Have a lot of water around, both still and sparkling. You can also have the option of fruit juices as an alternative.

The other way to pace your guests is by encouraging them to observe the etiquette of drinking wine, like the three-finger rule. Don’t pour more than three fingers from the base of the bulb to the centre. Also, use the right glasses and that will help pace your guests.

If possible, play waiter and be the one to top up their drinks, or find people to serve as the night continues.

Melissa Mwende, Wine Ambassador, De Vries Africa

If a person is hosting this Christmas season, what are the basic wine and food pairings guideline to follow?

I’m sure you’ve heard of ‘white wine and white meat’ and ‘red wine with red meat’. Those are clues; we don’t have to stick to them.

When wine and food come together, food is king. Food can have an effect on how the wine will taste like, but the wine can never have an effect on what the food will taste like. You can play around with your food, but not necessarily with your wine.

The second thing is flavour profiles. We don’t necessarily pair food with wine as the dish itself; we pair the specific flavours of the dish with those of the wine. Say, if you’re serving very spicy food, then you need to pair it with sweet wine to balance out the chilli.

Kenyans love barbecues over the holidays. How is it paired with wine?

Pair grilled chicken with a Pinot Noir; because the flavours work. The smokiness in the chicken’s flavour work well with the notes of a Pinot Noir.

What are the do’s and don’ts when it comes to flavour pairing?

There are flavours that are called wine friends and others that are its enemies. Wine friends are salt, fat and acid. For example, foods like pork, which are fatty, go very well with wine.
If you make mukimo and mix it with butter, it will go well with wine. Same applies to a salad and the dressing has a bit of lemon juice, you can also have it with wine.

Bad flavours for wine pairing include sugar. Desserts are normally a no-no for wine pairing, unless you have a dessert wine or port.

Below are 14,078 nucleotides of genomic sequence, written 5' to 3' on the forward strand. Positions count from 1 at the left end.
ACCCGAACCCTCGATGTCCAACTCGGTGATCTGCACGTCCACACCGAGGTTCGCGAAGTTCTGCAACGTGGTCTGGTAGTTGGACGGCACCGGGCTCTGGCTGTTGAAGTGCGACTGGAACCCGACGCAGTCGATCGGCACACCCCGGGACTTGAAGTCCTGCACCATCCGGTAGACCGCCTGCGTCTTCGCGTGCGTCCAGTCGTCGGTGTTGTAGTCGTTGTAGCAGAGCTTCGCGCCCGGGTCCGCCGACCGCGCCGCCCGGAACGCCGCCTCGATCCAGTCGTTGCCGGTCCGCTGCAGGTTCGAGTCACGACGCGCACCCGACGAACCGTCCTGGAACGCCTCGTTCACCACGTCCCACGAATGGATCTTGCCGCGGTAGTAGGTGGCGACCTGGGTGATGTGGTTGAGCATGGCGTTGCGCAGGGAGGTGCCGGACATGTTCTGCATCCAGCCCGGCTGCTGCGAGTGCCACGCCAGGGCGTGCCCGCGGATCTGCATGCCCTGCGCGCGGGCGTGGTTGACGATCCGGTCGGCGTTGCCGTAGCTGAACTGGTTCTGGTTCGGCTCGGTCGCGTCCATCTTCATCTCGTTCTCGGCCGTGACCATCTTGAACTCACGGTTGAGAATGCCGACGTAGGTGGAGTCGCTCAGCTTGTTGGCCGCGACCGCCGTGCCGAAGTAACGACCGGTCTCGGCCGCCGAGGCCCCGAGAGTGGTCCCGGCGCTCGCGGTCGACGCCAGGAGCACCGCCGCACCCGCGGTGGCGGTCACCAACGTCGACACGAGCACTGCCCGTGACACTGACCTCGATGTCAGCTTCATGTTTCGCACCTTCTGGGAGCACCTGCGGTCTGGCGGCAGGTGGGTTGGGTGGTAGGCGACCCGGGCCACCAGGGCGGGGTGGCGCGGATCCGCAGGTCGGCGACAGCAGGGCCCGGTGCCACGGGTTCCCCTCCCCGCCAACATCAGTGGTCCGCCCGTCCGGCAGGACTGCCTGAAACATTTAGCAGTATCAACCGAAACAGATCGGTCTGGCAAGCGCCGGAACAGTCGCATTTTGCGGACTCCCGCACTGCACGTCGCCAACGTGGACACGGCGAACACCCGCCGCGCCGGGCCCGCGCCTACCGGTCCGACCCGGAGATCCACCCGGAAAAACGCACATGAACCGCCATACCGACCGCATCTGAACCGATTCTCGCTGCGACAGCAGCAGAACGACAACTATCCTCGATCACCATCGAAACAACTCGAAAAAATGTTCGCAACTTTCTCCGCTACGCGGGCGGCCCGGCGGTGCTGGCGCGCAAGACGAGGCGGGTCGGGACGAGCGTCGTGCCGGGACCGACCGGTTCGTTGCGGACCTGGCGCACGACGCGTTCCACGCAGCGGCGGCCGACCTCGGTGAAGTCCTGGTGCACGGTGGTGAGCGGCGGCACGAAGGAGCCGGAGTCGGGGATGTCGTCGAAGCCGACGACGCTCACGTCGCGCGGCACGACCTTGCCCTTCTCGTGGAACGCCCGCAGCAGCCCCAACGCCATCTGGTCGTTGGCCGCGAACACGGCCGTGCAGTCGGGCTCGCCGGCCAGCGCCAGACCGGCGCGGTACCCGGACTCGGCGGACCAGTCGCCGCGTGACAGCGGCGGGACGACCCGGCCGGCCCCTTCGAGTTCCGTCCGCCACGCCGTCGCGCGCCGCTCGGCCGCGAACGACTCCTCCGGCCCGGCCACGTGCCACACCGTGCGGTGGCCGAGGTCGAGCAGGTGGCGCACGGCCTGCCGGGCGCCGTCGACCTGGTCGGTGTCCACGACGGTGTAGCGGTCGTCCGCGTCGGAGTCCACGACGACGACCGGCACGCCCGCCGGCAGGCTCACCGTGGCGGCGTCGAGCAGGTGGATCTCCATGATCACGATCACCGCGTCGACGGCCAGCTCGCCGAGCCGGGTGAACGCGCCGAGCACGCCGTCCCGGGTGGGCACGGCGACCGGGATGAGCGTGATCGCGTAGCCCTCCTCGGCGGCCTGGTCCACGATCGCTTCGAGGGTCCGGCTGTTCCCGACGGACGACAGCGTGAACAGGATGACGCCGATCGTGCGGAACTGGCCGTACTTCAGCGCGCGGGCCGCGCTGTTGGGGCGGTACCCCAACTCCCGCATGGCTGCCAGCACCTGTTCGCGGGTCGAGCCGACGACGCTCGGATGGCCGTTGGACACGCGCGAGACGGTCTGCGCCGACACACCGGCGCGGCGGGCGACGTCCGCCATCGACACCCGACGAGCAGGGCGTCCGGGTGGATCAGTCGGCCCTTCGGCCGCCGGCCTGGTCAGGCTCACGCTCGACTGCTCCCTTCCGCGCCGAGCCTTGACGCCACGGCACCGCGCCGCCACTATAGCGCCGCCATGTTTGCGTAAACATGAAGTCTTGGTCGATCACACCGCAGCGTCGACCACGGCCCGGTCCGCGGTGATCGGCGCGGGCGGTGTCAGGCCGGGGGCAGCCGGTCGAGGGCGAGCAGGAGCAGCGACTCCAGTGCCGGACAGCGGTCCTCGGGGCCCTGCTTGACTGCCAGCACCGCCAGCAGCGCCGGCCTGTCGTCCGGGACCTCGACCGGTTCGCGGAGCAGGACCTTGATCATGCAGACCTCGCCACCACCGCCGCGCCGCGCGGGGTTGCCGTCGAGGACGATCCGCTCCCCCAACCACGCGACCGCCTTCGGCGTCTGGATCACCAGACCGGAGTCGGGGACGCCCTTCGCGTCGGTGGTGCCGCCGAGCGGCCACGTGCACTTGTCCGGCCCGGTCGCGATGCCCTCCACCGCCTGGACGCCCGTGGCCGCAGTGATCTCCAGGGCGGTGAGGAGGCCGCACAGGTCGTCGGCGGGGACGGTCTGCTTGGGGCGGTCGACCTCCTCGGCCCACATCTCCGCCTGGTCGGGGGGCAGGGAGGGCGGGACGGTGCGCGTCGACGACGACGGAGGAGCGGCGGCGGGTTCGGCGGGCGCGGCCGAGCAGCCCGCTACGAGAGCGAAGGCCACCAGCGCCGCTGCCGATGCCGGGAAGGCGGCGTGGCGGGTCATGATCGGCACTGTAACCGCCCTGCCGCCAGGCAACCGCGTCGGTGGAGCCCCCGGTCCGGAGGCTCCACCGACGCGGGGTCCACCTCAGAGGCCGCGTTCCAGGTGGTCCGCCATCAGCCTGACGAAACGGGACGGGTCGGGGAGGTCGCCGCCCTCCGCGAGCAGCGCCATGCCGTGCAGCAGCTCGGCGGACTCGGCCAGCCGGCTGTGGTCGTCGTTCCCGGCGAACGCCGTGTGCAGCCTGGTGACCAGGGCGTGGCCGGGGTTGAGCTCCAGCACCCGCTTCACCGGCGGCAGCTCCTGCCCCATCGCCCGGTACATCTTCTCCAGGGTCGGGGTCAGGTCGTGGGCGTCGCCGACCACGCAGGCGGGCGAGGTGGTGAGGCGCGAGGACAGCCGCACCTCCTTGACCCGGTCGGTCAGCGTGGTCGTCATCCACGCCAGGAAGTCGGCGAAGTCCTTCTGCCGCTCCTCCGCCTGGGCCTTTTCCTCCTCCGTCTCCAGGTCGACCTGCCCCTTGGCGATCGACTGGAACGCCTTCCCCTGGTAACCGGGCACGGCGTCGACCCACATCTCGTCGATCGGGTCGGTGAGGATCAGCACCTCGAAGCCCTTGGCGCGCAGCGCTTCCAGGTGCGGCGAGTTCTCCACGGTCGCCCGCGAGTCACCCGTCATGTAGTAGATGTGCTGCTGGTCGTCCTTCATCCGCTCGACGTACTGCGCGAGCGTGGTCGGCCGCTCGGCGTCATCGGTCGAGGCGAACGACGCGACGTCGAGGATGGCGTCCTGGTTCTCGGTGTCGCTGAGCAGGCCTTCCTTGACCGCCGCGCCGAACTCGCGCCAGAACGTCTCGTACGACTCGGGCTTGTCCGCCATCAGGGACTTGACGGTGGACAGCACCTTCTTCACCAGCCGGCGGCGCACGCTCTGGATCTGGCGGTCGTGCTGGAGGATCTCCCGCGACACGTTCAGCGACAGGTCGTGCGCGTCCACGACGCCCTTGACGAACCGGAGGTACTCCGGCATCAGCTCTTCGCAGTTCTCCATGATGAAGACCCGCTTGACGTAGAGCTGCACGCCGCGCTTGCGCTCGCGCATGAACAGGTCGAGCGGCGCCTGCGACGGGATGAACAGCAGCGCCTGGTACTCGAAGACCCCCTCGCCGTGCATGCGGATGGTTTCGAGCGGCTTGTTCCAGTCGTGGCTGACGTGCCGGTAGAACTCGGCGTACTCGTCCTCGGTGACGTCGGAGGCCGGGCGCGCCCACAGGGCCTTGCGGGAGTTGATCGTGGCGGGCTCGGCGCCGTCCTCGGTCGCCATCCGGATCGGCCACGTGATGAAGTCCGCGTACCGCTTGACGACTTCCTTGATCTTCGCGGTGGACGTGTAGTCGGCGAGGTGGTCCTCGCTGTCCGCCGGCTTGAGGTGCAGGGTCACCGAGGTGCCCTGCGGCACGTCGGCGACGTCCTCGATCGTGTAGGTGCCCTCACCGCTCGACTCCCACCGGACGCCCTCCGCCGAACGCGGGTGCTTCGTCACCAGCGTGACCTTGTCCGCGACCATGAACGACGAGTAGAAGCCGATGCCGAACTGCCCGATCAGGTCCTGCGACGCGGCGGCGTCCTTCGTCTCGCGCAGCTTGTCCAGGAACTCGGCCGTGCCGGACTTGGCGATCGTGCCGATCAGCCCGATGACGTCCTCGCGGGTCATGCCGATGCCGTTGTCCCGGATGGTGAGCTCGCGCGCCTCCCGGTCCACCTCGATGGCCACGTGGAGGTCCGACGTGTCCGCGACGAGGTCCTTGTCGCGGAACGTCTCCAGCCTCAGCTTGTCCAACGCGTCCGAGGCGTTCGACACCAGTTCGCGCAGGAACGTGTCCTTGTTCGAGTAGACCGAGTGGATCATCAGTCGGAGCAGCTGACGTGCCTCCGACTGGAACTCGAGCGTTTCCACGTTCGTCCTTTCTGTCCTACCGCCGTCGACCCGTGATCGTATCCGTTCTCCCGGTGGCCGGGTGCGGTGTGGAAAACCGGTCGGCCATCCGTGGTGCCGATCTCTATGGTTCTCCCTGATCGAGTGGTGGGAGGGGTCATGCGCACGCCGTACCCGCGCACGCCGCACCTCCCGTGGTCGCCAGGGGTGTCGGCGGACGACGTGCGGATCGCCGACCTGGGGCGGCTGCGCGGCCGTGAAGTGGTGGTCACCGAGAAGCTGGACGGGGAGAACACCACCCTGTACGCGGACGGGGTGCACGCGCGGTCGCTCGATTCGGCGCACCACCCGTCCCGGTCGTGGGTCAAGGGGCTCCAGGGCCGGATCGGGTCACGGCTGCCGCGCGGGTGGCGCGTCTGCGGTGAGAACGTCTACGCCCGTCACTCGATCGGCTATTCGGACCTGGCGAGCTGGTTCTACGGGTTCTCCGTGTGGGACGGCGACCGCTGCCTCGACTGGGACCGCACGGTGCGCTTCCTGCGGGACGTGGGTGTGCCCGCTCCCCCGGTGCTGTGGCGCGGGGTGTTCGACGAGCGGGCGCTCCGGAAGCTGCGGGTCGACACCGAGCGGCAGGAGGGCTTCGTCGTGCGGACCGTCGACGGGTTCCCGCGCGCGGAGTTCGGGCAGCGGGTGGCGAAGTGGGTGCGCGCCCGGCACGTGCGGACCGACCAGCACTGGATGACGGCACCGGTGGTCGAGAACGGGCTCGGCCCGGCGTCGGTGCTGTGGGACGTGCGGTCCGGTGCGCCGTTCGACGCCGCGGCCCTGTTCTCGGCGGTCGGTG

‘Umami’ is the flavour found in mushrooms and tomatoes. It is a wine enemy. To offset it, you can add other spices to dim the rich tomato taste before pairing it with wine.

And traditional vegetables?

Knowing Kenyans over Christmas, if we have a whole meal spread and you have to fill your plate, the vegetable portion will not be more than the meat portion. It’s the same case with ordering a wine for a group at a restaurant, where everyone in the group has ordered a different type of meat or food.

You look at the primary flavours in each of the foods and find a wine that balances all of them out.

With vegetables, it is easy to put them in the back seat. However, if you’re having a meal like ugali and sukumawiki, go for a very light wine, like a Pinot Grigio.

What wine should one serve if they want to wow everyone at the dinner table on Christmas Day?

On Christmas Day, there will obviously be nyama choma. So a Shiraz, Cabernet Sauvignon or a Merlot is a must-have. If I were to do it my way, I would have lots of mutura on the grill. This I would pair with a Pinotage.

Pinotage is a South African wine that goes well with their braai. The flavours in that wine are so good with grilled meats.

What kind of wine should be used to make sangria for the guests?

There are people that love their sangria so much they become critics. For them, it is exceptional if you use a decent Spanish wine. Most drinkers just want something sweet, so you can grab a box of whatever for that.

You don’t want to waste good wine by putting fruit in it. For instance, if I had a bottle of wine in my fridge for a week, and I can’t drink it as it is because it is not as good, I would make a sangria with it.

You favourites for Christmas?

I would highly recommend the Nicolas Feuillatte Reserve Exclusive Bryt, the Famille Perrin Cotes du Rhone Reserve Blanc (2018) and their Reserve Rouge as well for red wine lovers, the Vergelegen Cabernet Sauvignon-Merlot (2013) and the Vergelegen Shiraz 2016. These will impress any guest at the dinner table!

What makes a wine light or bold?

People would assume white wine is lighter than red wine. It’s almost right, because red wine has tannin. Tannin is a flavour that comes from the grape skins, and is similar to black tea. You see how black tea dries out your mouth? That’s tannin, which gives wine its body and structure.

Ageing in oak gives wine body and character, especially for white wines. Another thing is “ageing in lees”. Lees is inactive yeast. In the winemaking, the juice of the grape combines with yeast to make alcohol.

Once the yeast does its job of eating up the sugars in the juice, it dies. If you want your wine to have complexity, you leave the lees in the cask to give it a bit more flavour.

When people say that their oaked Chardonnay has a buttery texture that is the direct effect of ageing in lees.

Wines that are paired with foods often have these characteristics; they have aged in lees, been in contact with oak and they were made with a bold grape. Two major examples of such grapes are the Cabernet Sauvignon for red and the Chardonnay for white.